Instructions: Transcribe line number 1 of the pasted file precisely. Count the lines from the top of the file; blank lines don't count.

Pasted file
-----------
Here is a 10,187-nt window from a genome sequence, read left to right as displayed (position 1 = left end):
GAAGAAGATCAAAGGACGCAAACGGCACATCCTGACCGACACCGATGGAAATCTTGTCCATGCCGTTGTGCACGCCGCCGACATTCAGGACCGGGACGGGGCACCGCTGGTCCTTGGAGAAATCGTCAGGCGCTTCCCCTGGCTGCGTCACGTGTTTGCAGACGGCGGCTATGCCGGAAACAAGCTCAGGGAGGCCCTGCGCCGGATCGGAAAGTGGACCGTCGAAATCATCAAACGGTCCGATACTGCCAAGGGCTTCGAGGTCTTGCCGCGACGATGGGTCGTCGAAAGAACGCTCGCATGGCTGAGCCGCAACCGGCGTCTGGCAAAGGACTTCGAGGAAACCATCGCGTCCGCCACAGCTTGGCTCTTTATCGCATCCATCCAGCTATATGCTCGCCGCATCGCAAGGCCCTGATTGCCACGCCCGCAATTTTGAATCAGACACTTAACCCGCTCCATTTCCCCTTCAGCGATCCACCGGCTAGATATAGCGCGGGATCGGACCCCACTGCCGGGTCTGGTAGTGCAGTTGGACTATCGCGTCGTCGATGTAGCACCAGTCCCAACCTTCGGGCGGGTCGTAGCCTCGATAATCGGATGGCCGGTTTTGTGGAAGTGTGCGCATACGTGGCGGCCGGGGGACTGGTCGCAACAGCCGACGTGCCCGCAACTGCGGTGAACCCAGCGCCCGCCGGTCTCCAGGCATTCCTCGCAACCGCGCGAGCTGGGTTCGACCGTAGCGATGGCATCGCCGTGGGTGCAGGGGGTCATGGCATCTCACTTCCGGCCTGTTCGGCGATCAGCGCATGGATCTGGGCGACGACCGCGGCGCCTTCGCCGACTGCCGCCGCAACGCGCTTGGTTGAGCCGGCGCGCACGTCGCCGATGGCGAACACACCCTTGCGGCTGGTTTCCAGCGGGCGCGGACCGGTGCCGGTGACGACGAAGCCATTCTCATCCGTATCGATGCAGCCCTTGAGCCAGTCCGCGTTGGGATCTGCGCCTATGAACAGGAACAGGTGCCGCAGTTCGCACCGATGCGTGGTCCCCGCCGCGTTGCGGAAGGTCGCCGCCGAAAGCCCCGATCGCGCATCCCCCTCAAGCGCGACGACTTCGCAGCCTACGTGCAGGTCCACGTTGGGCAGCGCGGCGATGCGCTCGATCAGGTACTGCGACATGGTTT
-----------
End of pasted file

Here is a 10,187-nt window from a genome sequence, read left to right as displayed (position 1 = left end):